After eight games last season, the Minnesota Vikings were 5-3, though they had lost the last three. Fans were still holding on to hope, though the season seemed to be slipping away, with the starting quarterback, running back and just about all the offensive linemen injured.
This season, the Vikings are just one game better but have won four straight, getting a bye at the mid-point of the season. But the outlook seems so much better, even though the starting quarterback and running back are no longer playing because of injury.
Why are you more confident now than a year ago, even though Vikings' fans are trained to expect the worst?
At every level of football, the success of a team can almost always be traced to the offensive and defensive lines. Mankato West, which plays for the section championship tonight at Todnem Field, wouldn't still be playing without top-notch play at the line of scrimmage, allowing a young quarterback to mature and protecting an inexperienced secondary.
Anybody who watched Saturday's game at Blakeslee Stadium could see the difference between the undefeated teams was line play. Minnesota State's offensive line opened running lanes and protected the quarterback, reminiscent of the front five from 2011 through 2014, and the defensive line, after taking a couple of possessions to get things figured out, completely stuffed the run and made six sacks, not including several other big shots on the quarterback.
The Mavericks are back in the national-championship discussion, being voted No. 1 in a national poll, because of the big boys.
The Vikings' offensive line, while still a work in progress, has been markedly better than last season. The Vikings are rushing for 120.0 yards per game, getting 4.0 yards per carry, and opponents have only 10 sacks on the quarterback.
Last season, the Vikings rushed for 75.3 yards per game and 3.2 yards per carry, and opponents spent a lot of time on the backfield, making 38 sacks.
Riley Reiff and Mike Remmers have solidified the tackle positions, and rookie Pat Elflein has moved in at center, starting all eight games and showing unusual athleticism and a nasty attitude for his position. Joe Berger has made a smooth transition from center to guard, and the trio of Nick Easton/Jeremiah Sirles/Danny Isidora has taken care of left guard.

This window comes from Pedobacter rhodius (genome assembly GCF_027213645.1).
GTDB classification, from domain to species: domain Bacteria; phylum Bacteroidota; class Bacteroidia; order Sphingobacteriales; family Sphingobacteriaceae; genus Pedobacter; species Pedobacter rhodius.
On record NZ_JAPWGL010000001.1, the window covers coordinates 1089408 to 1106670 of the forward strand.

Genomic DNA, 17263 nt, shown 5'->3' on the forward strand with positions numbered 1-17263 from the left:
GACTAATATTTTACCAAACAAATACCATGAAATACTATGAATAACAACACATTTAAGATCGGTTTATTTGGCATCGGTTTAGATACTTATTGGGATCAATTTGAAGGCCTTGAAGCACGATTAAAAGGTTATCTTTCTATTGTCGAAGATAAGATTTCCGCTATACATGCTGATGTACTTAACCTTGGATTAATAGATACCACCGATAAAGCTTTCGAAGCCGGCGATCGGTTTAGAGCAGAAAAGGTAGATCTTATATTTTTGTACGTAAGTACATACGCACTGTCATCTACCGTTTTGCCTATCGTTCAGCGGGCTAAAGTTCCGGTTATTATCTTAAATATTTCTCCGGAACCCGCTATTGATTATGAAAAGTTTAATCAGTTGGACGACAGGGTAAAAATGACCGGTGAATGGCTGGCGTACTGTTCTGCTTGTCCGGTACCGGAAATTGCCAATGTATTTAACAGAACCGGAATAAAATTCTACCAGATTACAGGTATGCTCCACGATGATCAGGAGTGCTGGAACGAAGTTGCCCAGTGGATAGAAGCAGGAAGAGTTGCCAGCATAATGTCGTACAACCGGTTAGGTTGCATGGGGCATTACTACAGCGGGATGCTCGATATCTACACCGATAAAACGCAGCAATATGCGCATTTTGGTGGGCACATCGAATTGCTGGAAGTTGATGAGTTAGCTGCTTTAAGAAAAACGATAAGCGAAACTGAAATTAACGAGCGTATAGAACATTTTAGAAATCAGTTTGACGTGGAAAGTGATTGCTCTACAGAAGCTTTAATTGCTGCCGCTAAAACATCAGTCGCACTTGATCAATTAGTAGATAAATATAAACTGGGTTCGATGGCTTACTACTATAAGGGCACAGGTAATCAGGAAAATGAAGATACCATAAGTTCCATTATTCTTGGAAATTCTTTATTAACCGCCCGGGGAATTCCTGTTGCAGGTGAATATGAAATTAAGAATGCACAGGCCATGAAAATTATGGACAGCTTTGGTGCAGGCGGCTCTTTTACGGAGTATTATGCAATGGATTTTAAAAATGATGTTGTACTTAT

The defensive line has been just as good, led by end Everson Griffen, who is unblockable at some point in every game. Griffen has at least one sack in all eight games, and if teams choose to double-team him, that's one less receiver in the pattern or one less blocker up front.
You might not notice Danielle Hunter as much on the other end, but that's likely because other teams are paying more attention. Linval Joseph is among the best nose tackles, and Tom Johnson and Shamar Stephen help to plug the middle.
Whether it's high school, college or professional, the spotlight shines more on the backs and receivers, pass rushers and interceptors, but success comes from the offensive and defensive lines. If you're strong upfront, you're probably going to be successful.
Maybe 6-2 is only one game better than 5-3, but the difference in optimism is much greater.
Chad Courrier is a Free Press staff writer. To contact him, call 507-344-6353, e-mail at firstname.lastname@example.org or follow his Twitter feed @ChadCourrier.